Per the Lich's Soul Sacrifice description, both the body and soul of the imprisonment spell's target are trapped inside the phylactery. The description also states that this imprisoned "creature" is destroyed in 24 hours.

the lich uses the [imprisonment] spell to magically trap the target's body and soul inside its phylactery.... A creature imprisoned in the phylactery for 24 hours is consumed and destroyed utterly, whereupon nothing short of divine intervention can restore it to life.

p. 203 Monster Manual 5e (emphasis mine)

If we are to interpret the term "creature" as referring to both the body and soul of the imprisoned entity, then the soul is destroyed utterly.

If the soul no longer exists, does it have any afterlife experience?

Additional thoughts:

Might a person voluntarily offer their soul to a lich to avoid judgment for their False or Faithless soul?

The last bit of the Soul Sacrifice description does state that divine intervention can restore a destroyed creature to life, so it likely would not be outside of the power of Kelemvor to recover a soul attempting to avoid his judgment.

  • \$\begingroup\$ I like your additional comment. It should be made into its own question so it can be answered directly. \$\endgroup\$ Nov 29, 2017 at 21:06

2 Answers 2


Short answer: Yes. A soul consumed in a phylactery avoids any afterlife, and once destroyed after 24 hours it is gone completely.

With the religious structure in Forgotten Realms, any type of afterlife is depending on the Deity the character worships. To the point that if the character does not worship any kind of Deity in the Forgotten Realms setting, then divine spells to bring the character back from the dead are not effective, and the character's soul is supposed to sit in a kind of limbo for the rest of existence.

Also, the Imprisonment spell traps both body and soul, so it's better to think of the character being transported to another realm. With both body and soul intact and still connected, the character should still have awareness of their surroundings. In this case, their existence is now inside the Lich's phylactery.

There is no source that describes any specifics about what a creature experiences inside a phylactery. Whatever the character perceives in there is up to the creativity of the DM and the player.

However, since the soul has to be free to be delivered to their Deity to experience an afterlife, the character wouldn't experience that. While in the phylactery, the character doesn't experience an afterlife. After that 24 hour period, the soul is destroyed, not transported to their deity to experience an afterlife.

  • \$\begingroup\$ What is the source for your claim that divine spells cannot return a person who does not worship a deity to life? \$\endgroup\$
    – illustro
    Mar 2, 2020 at 8:33
  • 1
    \$\begingroup\$ @illustro it's not explicitly stated in any 5e material afaict, but is in prior editions; the 3e Forgotten Realms Campaign Setting states on page 39 that: "a character who dies without a patron deity cannot be raised from the dead by any mortal means short of a miracle or wish. When such a character dies, he is considered one of the Faithless, and his soul is used to form part of the wall around the realm of Kelemvor, god of the dead." That fate precludes the "soul is free and willing to return" requirement for all the resurrection spells. \$\endgroup\$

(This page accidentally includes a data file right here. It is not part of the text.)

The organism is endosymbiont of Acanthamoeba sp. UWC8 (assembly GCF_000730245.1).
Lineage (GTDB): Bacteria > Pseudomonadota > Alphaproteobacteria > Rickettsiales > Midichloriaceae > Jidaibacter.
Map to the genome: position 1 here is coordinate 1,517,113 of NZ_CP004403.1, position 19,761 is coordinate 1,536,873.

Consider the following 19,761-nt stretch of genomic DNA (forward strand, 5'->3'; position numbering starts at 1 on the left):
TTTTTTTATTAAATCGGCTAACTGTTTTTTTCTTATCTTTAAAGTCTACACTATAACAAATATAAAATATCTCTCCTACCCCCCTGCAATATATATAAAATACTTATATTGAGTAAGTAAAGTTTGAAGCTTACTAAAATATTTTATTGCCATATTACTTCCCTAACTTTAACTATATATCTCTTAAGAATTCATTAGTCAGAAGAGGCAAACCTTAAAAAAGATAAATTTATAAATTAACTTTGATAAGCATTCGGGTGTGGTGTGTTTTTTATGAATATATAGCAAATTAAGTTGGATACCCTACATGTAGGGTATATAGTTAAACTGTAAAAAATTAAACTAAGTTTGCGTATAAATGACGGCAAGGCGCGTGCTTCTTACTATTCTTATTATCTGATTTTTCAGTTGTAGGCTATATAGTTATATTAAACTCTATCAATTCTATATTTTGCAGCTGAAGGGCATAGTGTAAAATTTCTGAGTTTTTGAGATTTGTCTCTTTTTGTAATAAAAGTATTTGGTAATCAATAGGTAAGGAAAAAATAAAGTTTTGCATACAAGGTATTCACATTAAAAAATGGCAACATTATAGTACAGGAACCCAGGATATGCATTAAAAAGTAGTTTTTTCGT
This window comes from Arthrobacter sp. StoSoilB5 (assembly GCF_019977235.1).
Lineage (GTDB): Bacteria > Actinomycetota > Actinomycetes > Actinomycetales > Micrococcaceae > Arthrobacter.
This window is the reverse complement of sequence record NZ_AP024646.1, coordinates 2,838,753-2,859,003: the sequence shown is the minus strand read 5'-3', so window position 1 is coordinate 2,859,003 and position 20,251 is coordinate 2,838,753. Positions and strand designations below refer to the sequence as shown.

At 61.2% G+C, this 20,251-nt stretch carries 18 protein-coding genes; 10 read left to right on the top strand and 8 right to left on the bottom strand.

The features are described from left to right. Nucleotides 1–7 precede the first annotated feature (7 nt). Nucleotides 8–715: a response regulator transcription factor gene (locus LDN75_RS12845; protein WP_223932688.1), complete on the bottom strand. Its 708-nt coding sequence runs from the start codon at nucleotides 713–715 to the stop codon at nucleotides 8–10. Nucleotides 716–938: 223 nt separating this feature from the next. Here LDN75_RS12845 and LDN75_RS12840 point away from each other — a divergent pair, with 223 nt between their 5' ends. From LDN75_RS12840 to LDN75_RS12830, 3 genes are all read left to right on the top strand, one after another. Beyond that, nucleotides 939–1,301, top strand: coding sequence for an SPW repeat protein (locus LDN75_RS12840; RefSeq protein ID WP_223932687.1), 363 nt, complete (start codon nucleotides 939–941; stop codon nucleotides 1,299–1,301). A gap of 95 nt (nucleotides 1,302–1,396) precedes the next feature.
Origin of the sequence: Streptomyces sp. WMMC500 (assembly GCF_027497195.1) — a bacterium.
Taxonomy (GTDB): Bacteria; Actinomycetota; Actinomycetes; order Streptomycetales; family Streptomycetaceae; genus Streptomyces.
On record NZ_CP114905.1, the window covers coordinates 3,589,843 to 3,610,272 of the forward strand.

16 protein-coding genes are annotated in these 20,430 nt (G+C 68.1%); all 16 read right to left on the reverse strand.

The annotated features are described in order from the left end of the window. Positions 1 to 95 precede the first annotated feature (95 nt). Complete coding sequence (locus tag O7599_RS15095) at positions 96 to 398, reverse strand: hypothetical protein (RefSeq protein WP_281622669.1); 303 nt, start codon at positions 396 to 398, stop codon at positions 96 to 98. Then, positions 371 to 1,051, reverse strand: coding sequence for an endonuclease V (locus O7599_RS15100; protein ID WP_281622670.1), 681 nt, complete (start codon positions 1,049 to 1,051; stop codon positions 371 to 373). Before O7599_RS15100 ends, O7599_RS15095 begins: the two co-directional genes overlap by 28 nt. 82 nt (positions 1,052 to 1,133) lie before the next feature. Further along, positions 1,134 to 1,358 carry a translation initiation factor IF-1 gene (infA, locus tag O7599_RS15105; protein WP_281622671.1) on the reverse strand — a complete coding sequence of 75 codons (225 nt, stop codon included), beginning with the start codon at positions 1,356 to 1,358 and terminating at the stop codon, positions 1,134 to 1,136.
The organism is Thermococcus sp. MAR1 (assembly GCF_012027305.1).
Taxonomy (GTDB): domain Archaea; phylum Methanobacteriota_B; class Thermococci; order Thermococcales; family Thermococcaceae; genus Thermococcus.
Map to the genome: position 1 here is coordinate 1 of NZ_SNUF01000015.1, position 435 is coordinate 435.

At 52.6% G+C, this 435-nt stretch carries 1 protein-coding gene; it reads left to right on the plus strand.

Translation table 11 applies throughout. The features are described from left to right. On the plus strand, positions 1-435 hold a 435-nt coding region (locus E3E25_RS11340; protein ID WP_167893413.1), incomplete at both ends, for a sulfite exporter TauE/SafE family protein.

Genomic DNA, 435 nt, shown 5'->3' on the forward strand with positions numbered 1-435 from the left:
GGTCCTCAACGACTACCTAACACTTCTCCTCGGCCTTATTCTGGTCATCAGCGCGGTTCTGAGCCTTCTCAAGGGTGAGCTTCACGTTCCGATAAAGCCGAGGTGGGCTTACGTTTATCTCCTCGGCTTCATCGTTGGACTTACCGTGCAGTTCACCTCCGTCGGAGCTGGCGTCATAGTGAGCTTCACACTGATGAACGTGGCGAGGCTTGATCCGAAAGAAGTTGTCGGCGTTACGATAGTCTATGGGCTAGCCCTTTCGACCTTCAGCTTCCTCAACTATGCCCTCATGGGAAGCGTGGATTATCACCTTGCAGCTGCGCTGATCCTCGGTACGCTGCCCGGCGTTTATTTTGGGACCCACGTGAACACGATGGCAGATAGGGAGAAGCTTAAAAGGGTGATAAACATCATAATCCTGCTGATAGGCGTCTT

– Carcer
    Mar 2, 2020 at 10:48
  • \$\begingroup\$ @Carcer thanks. It would be worth as.beaulieu noting that this caveat comes from other editions and not from 5e (as the question is explicitly tagged as a 5e question). \$\endgroup\$
    – illustro
    Mar 2, 2020 at 10:50
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    \$\begingroup\$ @illustro to be fair, you can easily arrive at the same conclusion by reading the 5e SCAG: "Souls that are unclaimed by the servants of the gods are judged by Kelemvor [...] The truly false and faithless are mortared into the Wall of the Faithless, the great barrier that bounds the City of the Dead, where their souls slowly dissolve and begin to become part of the stuff of the Wall itself." That doesn't sound like a soul "free" to return. \$\endgroup\$
    – Carcer
    Mar 2, 2020 at 11:00
  • \$\begingroup\$ @Carcer In FR Kelemvor's judgement is not instant. According to the section on Asmodeus in the same source, souls might wait centuries on the Fugue Plane before being judged. While they are waiting they are certainly free to leave (given they can make deals with Devils for their soul). \$\endgroup\$
    – illustro
    Mar 2, 2020 at 11:07

I noticed that the fate of a soul consumed by a phylactery appears to contradict stipulations on the matter regarding being devoured by an atropal in Tomb of Annihilation, so there may well be something different between the two situations.

Given the contradiction it does seem like something amenable at least to DM discretion even without direct invocation of "rule 0".


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